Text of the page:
The idea of holiday giving is intrinsically tied to food. The prime example being Mr. Scrooge delivering a Christmas goose to the impoverished Cratchit family.
Christmas and Thanksgiving — even New Year’s — is a two-month span that is a double-edged sword for families who are struggling to get by. Holidays are fun and enjoyable, but they also mean more expenses. The constant surrounding climate of commerce, food and the traditions of shopping are difficult for families that are already on a tight budget.
That’s where our area’s food banks and philanthropists step in.
The run-up to the holidays is a time when many folks chip in by donating cans of food and financial help to those less fortunate. Shelves fill up, but that food goes out very quickly.
Jan Coen, the director of the Gig Harbor/Peninsula FISH Food Bank, says everything that comes in goes right back to the community. And there’s a drop-off during the summer months, when donations are slower.
That doesn’t mean fewer people need help.
FISH had its highest intake of new clients this year — 41 — in May. On average, the food bank sees between 20 and 40 new clients each month.
There are many hardships that bring new clients to food banks. Loss of hours at work, injury and the high cost of acute medical care are among them. People don’t plan on need. In an unpredictable economy, food banks are there for families with emergencies.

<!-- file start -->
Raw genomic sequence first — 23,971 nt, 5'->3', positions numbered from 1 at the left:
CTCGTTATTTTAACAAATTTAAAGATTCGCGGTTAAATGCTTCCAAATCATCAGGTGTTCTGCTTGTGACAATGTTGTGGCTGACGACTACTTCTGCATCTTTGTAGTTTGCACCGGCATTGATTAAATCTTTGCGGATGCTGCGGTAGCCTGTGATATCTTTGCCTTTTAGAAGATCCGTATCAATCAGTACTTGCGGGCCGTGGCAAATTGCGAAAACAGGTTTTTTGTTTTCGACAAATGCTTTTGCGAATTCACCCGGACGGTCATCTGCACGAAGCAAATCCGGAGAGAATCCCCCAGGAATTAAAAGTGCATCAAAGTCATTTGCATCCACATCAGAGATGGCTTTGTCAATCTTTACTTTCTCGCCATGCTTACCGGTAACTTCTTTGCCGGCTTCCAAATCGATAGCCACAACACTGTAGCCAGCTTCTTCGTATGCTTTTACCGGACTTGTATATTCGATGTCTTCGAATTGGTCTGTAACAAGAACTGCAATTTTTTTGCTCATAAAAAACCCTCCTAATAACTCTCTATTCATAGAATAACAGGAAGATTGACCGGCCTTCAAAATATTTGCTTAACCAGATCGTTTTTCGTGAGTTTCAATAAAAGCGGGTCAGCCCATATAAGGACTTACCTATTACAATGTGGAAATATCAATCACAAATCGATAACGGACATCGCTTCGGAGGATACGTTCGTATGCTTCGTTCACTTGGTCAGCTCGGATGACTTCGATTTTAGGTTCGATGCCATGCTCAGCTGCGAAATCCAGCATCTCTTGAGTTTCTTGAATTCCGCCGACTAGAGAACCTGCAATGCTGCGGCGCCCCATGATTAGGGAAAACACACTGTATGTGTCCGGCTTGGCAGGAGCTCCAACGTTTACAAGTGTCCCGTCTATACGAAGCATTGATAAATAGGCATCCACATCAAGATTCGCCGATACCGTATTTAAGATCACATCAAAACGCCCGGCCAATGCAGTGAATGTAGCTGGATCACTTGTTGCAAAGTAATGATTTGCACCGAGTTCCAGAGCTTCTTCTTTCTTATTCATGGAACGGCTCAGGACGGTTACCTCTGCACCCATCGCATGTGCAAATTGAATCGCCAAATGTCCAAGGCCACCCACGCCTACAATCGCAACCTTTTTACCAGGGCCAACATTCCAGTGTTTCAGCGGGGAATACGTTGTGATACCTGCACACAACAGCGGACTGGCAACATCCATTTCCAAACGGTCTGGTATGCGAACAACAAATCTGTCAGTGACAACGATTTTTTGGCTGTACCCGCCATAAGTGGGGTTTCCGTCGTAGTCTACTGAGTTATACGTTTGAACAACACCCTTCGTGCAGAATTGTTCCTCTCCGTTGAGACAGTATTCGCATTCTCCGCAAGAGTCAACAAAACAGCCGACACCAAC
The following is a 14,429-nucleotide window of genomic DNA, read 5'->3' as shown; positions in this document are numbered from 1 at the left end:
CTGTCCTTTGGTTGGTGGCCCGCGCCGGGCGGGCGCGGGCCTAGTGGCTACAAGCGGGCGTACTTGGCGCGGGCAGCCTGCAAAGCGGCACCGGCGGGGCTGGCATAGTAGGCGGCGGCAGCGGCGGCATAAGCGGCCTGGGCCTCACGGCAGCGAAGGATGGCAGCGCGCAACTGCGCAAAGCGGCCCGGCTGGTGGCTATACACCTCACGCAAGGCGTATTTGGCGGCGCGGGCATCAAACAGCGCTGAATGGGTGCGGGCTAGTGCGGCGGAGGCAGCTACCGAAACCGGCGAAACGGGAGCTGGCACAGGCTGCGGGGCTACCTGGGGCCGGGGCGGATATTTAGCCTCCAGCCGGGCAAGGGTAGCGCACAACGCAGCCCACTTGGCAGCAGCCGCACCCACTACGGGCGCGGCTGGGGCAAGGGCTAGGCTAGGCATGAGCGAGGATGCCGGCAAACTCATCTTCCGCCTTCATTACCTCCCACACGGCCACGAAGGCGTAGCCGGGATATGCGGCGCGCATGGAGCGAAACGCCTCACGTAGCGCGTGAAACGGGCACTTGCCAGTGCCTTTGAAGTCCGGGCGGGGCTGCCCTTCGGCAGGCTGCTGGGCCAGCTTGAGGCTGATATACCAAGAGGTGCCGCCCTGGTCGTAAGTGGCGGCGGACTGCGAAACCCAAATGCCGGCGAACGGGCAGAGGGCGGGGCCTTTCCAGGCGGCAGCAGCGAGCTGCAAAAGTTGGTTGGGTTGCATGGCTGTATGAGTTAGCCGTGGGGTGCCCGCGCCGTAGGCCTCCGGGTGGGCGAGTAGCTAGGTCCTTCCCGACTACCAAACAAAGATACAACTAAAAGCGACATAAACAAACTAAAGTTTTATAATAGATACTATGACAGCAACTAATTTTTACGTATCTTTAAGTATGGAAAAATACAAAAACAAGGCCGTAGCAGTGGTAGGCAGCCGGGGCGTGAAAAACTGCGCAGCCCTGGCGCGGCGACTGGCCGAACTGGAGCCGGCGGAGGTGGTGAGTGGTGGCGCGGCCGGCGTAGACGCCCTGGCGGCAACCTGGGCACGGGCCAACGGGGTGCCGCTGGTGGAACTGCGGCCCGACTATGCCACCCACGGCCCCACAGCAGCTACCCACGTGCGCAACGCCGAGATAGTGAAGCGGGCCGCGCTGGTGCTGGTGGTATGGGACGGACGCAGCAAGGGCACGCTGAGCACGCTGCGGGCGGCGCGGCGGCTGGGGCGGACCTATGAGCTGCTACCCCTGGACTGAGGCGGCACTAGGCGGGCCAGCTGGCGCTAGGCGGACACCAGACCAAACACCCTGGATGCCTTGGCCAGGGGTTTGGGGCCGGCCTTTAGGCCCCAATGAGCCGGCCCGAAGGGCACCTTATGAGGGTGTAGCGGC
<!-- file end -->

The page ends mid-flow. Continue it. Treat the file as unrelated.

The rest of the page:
The number of food-insecure households remained unchanged from 2011 to 2012. That’s a problem. The food-insecurity number should change — it should drop. Yet the number of food-insecure children was unchanged, the number of low food-insecure households was unchanged, and the overall number of food insecurity dropped a measly 0.02 percent, a shift that was found to be “statistically insignificant” by the USDA’s research team.
A modern food bank, as it’s operated today, began at a church called St. Mary’s Basilica in Phoenix, Ariz. John van Hengel, the founder, was volunteering at a soup kitchen when he heard a woman say she fed her family out of dumpsters and soup lines. That spawned an idea of having a place where those with excess could “deposit,” and those with need could “withdraw.”
Now, food banks are open all around the country, giving to those in need, hoping to make those food-insecure numbers drop. As van Hengel said: “The poor we shall always have with us, but why the hungry?”
Give generously to local food banks. There are several all across Pierce County. Make a deposit so someone in need can withdraw. And remember: It’s not just about the holidays. Those families that reported being food insecure experienced the harrowing life of no food on the table up to seven months a year.
Food banks really don’t ask for much. For example, Coen has a three-tiered caddy in the side room of the food bank. It’s full of tiny hotel shampoo bottles. Something free, relatively, to those who can pay for a hotel stay. Those little donations can wash someone’s hair for a few days, give them soap, and, in many ways, make them feel human.
As the holidays approach, there are many ways to get involved. Community drives are about more than food. Many collect coats, books and toys. But food is such a basic need that now is a good time to fill the shelves for our local food banks. Several in the Gig Harbor and Key peninsulas would be happy to take your donations:
• Gig Harbor Peninsula Fish Food Bank, 4425 Burnham Drive, Gig Harbor.
• Key Peninsula Community Services, 17015 9th St. Court, Key Peninsula Highway, Lakebay.
• Biscoff FISH Food Bank, 8908 Key Peninsula Highway.
There also are many donation bins set up around town that can take food. This holiday season, give a small something to someone in need.